Two additional transcontinental lines were built to the west coast—three in all—but that was far more than the traffic would bear, making the system simply too expensive. One after another, the federal government was forced to take over the lines and cover their deficits. In 1923 the government merged the Grand Trunk, Grand Trunk Pacific, Canadian Northern and National Transcontinental lines into the new the Canadian National Railways system. Since most of the equipment was imported from Britain or the U.S., and most of the products carried were from farms, mines or forests, there was little stimulation to domestic manufacturing. On the other hand, the railways were essential to the growth of the wheat regions in the Prairies, and to the expansion of coal mining, lumbering, and paper making. Improvements to the St. Lawrence waterway system continued apace, and many short lines were built to river ports.
India provides an example of the British Empire pouring its money and expertise into a very well built system designed for military reasons (after the Mutiny of 1857), and with the hope that it would stimulate industry. The system was overbuilt and much too elaborate and expensive for the small amount of freight traffic it carried. However, it did capture the imagination of the Indians, who saw their railways as the symbol of an industrial modernity—but one that was not realized until a century or so later.
The British built a superb system in India. However, Christensen (1996) looks at of colonial purpose, local needs, capital, service, and private-versus-public interests. He concludes that making the railways a creature of the state hindered success because railway expenses had to go through the same time-consuming and political budgeting process as did all other state expenses. Railway costs could therefore not be tailored to the timely needs of the railways or their passengers.
By the 1940s, India had the fourth longest railway network in the world. Yet the country's industrialization was delayed until after independence in 1947 by British colonial policy. Until the 1930s, both the Indian government and the private railway companies hired only European supervisors, civil engineers, and even operating personnel, such as engine (locomotive) drivers. The government's "Stores Policy" required that bids on railway matériel be presented to the India Office in London, making it almost impossible for enterprises based in India to compete for orders. Likewise, the railway companies purchased most of their material in Britain, rather than in India. Although the railway maintenance workshops in India could have manufactured and repaired locomotives, the railways imported a majority of them from Britain, and the others from Germany, Belgium, and the United States. The Tata company built a steel mill in India before World War I but could not obtain orders for rails until the 1920s and 1930s.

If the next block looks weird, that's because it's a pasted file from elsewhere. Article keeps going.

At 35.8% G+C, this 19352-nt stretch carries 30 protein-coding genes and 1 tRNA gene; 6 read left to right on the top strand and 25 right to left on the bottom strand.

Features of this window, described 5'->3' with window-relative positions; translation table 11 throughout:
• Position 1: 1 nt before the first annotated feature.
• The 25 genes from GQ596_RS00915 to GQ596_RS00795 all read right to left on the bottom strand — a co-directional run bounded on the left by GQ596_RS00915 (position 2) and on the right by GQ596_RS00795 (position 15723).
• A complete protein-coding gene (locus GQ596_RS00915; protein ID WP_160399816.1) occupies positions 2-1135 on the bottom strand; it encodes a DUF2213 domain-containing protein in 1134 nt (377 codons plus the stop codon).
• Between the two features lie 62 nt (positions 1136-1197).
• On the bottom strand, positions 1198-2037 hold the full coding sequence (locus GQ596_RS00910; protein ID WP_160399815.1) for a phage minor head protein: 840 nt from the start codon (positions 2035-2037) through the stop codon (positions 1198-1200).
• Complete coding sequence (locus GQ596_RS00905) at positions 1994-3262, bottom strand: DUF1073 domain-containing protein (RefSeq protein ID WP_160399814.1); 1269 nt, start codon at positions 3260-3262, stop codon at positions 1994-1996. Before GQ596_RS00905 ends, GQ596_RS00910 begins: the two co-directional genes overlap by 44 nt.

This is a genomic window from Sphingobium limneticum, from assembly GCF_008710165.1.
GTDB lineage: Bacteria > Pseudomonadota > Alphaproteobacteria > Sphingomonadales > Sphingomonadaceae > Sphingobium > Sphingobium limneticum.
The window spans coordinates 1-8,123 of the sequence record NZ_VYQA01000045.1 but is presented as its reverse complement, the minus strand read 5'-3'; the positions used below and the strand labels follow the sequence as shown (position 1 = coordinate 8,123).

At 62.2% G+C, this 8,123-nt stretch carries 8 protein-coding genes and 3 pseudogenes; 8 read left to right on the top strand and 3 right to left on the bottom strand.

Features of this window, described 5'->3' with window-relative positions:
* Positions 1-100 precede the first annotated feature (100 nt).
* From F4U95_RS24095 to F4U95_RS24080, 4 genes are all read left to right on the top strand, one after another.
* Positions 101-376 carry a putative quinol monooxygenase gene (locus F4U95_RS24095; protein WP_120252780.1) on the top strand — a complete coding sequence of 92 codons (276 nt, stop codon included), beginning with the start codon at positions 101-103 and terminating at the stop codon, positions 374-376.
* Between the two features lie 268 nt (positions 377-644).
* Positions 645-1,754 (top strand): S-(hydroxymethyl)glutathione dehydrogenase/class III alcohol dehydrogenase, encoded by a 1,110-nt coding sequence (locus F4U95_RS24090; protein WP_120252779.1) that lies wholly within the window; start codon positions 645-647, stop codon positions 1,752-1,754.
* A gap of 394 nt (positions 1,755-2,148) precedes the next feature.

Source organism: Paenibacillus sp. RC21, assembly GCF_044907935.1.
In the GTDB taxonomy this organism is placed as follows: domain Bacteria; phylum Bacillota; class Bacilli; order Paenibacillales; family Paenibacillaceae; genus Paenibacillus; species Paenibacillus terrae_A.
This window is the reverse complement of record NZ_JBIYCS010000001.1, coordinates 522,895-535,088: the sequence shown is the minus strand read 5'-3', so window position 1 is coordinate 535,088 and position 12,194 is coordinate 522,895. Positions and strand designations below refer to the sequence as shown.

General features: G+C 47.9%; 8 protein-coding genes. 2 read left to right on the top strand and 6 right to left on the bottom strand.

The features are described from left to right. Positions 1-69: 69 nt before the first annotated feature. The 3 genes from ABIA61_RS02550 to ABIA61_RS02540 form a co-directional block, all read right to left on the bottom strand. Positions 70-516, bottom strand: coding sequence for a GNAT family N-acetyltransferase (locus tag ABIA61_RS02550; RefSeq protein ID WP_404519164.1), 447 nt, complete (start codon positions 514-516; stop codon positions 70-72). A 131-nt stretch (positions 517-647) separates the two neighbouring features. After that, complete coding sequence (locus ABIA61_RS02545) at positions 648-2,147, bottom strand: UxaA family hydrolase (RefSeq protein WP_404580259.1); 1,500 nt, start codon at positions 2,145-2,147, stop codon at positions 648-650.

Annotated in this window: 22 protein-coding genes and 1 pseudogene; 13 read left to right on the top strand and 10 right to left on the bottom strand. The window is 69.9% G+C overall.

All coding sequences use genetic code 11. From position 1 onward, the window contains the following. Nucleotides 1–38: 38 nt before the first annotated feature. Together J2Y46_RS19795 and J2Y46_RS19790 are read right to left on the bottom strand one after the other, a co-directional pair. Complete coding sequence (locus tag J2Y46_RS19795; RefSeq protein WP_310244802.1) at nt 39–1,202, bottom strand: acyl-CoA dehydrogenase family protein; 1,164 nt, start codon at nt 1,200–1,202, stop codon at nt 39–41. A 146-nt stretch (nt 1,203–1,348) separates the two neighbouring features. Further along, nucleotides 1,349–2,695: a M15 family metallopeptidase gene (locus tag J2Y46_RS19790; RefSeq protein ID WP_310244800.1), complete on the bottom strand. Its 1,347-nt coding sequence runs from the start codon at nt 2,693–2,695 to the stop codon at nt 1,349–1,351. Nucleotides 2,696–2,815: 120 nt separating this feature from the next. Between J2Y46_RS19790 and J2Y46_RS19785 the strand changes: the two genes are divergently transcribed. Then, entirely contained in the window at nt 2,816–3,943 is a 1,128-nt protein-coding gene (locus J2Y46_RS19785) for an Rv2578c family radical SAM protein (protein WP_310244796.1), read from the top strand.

Iran railway history goes back to 1887 that a railway between Tehran And Ray was established with about 20 km length.
After this time many short railways were constructed but the main railway was started in 1925 and operated in 1938 by connecting the Persian Gulf to the Caspian sea.
Pakistan has a rich railway heritage spanning almost 200 years which it owes the British. It was in 1847 when the first railway was imagined but it was not until 1861 when it came into existence in the form of the railway built from Karachi to Kotri. Pakistan has stayed true to this rich heritage because since then rail transport is possibly the most popular mode of non-independent transport in Pakistan.